Textures applied on a shoe model

3D textures applied on an exported .stl mesh. The final result as a .3DM exceeds 1GB.
Grid is hexagons with Dendro->mesh.
The rough leather texture is noise applied on a subdivided tri-mesh.


have you played with reducemesh? you may be able to reduce the hex patterns density a bit.
The pebble texture however, will have to be super dense to keep it’s fidelity.

typically the pebble texture would be done with a mold texture so you would not typically use a digital texture for production.


Thank you for the reply!
I made this texture for 3D printing purposes.
It’s my first time getting a mission like this, so I have tried really hard to reduce the hefty size of the printable result, but still 1GB. Now I guess this is not avoidable.

And you are right, the hex pattern is too dense.
shoe texture.gh (899.6 KB)

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Hallo Quan, i am interested in how you did it.
Did you use grasshoppers for the shape and tissue structure?
Or did you create the model with NURBS surfaces and convert a displacement into mesh?

Nice fine stucture!

I didn’t model the shoe. It came as an .STL. The texture was made in Grasshopper. I tried displacement, but I can not eliminate the seam. So I guess in my limited knowledge GH was a better option.

Actually, now I think of it, for this case, I should have done it in Blender. Using Blender’s procedural shading editor, one can do it much easier.

I think many things can be realised better in polygon modelling programmes.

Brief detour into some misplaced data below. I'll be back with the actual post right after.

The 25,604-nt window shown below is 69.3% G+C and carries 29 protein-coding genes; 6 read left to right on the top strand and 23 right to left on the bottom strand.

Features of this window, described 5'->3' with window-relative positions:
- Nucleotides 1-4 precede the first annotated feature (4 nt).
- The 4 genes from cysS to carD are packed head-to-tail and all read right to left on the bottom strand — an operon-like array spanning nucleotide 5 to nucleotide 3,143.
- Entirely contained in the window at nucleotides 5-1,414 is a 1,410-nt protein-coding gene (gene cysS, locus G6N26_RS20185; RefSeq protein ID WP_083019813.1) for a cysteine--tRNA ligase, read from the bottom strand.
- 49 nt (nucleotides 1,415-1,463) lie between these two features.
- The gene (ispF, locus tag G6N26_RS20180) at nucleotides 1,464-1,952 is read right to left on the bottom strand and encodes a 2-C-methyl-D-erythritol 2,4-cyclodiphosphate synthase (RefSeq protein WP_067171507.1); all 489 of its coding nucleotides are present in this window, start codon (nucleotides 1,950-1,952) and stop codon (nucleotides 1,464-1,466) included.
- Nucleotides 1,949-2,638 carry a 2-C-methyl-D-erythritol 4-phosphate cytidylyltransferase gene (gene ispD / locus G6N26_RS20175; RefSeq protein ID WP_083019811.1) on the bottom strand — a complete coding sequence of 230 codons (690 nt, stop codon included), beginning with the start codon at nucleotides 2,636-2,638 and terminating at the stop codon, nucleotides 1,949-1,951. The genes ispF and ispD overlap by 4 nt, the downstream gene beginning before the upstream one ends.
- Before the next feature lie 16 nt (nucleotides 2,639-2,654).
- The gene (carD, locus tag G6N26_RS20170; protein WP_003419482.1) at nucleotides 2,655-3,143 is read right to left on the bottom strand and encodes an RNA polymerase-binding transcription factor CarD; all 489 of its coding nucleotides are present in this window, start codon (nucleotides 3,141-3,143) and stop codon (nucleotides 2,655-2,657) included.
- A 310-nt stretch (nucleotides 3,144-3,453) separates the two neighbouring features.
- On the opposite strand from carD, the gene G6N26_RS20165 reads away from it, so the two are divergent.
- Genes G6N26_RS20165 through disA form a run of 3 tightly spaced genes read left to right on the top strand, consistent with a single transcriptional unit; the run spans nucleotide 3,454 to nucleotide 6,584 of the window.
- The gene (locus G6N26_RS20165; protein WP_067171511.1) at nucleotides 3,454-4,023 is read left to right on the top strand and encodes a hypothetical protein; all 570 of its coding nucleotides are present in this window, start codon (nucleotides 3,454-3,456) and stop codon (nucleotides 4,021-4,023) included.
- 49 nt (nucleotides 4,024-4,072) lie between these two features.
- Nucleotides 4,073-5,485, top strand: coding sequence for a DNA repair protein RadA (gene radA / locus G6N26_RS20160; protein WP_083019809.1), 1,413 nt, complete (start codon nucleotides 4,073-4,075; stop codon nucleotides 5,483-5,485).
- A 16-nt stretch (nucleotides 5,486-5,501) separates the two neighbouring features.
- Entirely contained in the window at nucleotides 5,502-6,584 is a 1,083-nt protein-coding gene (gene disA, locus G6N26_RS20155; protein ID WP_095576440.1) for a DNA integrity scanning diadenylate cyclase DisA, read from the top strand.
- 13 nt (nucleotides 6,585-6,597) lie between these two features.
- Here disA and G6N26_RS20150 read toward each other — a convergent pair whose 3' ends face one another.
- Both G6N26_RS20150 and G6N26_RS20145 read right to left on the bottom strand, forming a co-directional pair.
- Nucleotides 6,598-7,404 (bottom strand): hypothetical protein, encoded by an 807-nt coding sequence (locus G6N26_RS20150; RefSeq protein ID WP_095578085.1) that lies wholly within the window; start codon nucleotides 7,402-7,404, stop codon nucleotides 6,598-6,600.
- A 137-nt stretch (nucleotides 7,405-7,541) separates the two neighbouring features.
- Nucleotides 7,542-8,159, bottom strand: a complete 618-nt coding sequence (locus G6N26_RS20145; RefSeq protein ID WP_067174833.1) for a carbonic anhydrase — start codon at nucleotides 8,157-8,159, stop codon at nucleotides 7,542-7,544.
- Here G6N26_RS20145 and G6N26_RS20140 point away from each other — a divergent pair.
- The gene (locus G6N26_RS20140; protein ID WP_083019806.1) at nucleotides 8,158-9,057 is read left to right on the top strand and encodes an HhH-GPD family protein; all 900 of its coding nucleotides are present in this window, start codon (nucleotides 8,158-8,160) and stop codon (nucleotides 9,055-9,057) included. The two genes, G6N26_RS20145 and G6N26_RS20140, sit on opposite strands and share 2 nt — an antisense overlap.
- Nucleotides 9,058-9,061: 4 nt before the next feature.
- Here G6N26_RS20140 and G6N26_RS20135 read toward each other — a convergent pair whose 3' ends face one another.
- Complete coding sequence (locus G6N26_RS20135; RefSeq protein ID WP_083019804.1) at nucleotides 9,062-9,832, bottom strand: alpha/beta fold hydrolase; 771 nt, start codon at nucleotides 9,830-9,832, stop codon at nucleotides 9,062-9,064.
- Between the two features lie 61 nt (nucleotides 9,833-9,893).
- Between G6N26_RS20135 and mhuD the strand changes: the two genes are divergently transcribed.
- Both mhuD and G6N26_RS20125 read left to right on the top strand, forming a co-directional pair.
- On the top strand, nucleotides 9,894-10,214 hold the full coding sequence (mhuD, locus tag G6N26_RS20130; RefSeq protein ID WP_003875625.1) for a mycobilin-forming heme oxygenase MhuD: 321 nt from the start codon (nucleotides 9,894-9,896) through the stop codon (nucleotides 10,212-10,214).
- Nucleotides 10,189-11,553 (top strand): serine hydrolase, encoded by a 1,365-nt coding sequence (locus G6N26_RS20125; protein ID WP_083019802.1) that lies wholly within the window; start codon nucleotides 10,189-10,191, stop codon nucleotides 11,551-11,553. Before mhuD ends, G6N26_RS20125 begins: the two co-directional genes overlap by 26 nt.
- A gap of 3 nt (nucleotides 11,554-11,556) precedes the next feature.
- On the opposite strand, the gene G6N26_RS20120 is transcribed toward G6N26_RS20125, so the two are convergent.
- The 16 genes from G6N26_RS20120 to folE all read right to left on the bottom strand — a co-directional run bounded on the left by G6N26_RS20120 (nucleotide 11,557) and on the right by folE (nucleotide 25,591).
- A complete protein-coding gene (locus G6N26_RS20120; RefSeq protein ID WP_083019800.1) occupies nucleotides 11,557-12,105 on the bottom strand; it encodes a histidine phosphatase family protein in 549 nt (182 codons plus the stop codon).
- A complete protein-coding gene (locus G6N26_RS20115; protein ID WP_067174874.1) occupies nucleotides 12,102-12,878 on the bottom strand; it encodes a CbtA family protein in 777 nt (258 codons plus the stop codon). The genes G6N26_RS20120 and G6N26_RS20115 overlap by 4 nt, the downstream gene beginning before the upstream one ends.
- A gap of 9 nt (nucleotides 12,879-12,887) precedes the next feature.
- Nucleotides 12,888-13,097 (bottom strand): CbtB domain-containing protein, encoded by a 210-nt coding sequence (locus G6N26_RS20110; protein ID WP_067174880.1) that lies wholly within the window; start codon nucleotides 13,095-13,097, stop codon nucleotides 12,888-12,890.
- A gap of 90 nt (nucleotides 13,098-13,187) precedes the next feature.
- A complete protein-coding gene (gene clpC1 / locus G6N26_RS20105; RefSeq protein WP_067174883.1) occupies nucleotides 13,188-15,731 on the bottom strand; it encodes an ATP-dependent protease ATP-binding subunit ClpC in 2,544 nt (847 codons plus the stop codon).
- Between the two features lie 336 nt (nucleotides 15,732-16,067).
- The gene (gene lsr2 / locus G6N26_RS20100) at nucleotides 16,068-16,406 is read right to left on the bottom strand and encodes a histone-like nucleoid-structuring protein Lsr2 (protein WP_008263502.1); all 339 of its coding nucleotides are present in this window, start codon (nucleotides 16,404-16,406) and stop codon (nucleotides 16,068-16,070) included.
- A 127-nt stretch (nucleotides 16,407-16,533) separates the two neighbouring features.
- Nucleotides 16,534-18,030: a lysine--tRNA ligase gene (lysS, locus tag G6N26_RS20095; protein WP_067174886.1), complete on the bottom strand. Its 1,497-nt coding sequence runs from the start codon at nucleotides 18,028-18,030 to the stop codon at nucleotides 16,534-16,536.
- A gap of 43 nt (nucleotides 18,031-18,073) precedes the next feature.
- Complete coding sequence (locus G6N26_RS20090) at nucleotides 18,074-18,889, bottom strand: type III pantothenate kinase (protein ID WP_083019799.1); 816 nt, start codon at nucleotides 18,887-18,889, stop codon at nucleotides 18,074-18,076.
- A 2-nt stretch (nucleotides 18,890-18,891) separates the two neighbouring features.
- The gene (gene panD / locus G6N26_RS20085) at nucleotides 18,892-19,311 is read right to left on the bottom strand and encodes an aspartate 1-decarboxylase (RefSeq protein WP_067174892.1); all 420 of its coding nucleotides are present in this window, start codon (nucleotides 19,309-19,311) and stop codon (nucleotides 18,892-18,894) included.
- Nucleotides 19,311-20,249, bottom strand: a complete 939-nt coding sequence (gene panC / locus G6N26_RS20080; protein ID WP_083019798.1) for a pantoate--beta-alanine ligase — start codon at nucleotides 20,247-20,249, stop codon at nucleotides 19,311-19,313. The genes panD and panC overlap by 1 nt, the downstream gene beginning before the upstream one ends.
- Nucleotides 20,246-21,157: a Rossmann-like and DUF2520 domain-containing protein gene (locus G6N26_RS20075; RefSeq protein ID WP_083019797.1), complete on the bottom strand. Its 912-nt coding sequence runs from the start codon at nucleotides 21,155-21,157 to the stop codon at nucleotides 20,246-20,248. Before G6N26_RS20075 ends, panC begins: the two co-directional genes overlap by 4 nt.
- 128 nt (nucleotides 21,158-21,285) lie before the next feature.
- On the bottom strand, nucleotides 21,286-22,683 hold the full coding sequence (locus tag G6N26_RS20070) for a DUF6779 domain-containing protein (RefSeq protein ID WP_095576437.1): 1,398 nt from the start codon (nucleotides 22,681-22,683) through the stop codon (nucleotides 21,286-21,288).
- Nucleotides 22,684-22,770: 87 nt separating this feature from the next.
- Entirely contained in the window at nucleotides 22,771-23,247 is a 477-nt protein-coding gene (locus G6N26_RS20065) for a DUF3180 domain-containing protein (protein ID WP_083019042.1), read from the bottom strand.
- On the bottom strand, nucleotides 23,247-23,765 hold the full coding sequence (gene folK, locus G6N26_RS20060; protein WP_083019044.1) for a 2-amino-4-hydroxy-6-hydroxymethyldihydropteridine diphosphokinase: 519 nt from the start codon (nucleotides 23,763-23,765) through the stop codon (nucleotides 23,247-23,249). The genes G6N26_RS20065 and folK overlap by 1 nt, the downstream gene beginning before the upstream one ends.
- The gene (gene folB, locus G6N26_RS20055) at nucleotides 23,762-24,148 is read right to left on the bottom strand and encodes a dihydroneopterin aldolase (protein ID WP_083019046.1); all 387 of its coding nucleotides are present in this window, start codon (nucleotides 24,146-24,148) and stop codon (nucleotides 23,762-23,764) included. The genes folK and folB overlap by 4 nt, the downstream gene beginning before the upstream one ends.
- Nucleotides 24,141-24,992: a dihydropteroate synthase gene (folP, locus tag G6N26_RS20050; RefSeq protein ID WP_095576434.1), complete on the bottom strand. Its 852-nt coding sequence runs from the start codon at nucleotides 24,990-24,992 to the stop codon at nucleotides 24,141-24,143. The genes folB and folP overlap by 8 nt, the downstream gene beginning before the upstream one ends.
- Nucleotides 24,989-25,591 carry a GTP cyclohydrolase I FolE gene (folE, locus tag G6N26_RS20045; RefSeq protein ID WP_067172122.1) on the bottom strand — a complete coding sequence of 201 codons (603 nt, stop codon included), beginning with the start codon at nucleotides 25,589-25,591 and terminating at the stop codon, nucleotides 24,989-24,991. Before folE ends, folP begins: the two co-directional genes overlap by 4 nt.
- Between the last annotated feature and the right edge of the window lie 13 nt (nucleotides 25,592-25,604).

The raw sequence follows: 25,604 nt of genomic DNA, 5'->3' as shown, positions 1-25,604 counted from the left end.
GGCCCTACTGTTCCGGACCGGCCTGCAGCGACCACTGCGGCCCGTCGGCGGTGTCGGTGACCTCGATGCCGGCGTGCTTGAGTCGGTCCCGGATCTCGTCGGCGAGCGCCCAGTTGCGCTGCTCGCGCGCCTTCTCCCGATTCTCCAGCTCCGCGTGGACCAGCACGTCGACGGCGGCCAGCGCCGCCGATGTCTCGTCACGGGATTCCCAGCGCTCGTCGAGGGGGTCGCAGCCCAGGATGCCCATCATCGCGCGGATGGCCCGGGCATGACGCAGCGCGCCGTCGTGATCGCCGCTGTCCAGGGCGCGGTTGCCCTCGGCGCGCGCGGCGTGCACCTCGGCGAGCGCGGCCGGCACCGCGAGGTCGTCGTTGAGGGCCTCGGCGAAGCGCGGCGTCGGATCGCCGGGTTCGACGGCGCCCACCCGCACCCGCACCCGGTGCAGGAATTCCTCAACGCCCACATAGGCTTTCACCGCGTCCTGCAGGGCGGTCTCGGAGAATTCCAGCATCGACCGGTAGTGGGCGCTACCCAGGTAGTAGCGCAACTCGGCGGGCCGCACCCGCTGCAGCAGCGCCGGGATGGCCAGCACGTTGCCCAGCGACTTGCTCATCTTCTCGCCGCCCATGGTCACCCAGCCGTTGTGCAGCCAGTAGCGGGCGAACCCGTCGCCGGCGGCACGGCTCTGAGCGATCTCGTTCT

I had started with 3ds Max. It’s been a long time and I haven’t used it anymore.
Blender is a good option.

I have some sketches of shoes that I haven’t modeled. But I will do that in the future.
Structures and materials are important there. Substance painter and designer would also be helpful.

Here is an example of what is necessary to get done using Rhino, 3D textures applied on shoe models in order to use them for 3D printing. Please, notice that many of the 3D textures are applied over several surfaces with G3 continuity.

Pascal and James, help us please!

you have two problems here-

  1. texture mapping them correctly-
  2. extracting the displacement maps using extractrendermesh in order to get parts that can print.

Brian’s video here may help with 1.

for 2.
you’ll want to experiment with the render mesh settings to get enough resolution so that these print cleanly. ( you will be dealing with a HUGE render mesh)

fwiw, unless you are running a crusher machine, you may not be able to get enough polygons before you run out of RAM to get this level of detail.

This type of job is actually best done in a product like zbrush or 3d coat as opposed to fighting with a huge model in Rhino.

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Thank you Kyle. Yes, you are right.

However, even though our minds tell us to use another piece of software, our hearts keep attracting us to keep looking at our first love: Rhino!

Finally, If you know about any Grasshopper plugin that can help with this kind of job, please, share it.